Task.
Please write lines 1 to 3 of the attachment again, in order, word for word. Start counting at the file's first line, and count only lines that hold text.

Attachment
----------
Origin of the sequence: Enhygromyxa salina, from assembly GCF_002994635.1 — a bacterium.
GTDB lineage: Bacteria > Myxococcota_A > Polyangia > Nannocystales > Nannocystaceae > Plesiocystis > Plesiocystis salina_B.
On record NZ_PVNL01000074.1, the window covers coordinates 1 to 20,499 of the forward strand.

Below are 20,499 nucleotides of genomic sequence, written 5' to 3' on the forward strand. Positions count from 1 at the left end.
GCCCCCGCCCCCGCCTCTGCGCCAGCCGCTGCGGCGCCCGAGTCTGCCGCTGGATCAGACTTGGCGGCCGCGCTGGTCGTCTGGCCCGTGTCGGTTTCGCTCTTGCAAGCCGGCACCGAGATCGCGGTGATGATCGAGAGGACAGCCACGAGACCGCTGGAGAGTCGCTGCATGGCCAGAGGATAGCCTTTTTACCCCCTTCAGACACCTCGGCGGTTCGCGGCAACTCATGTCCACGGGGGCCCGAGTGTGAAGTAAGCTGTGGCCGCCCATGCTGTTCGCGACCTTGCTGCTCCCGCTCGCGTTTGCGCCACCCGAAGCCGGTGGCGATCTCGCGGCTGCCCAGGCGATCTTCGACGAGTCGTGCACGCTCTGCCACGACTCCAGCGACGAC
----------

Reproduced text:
Origin of the sequence: Enhygromyxa salina, from assembly GCF_002994635.1 — a bacterium.
GTDB lineage: Bacteria > Myxococcota_A > Polyangia > Nannocystales > Nannocystaceae > Plesiocystis > Plesiocystis salina_B.
On record NZ_PVNL01000074.1, the window covers coordinates 1 to 20,499 of the forward strand.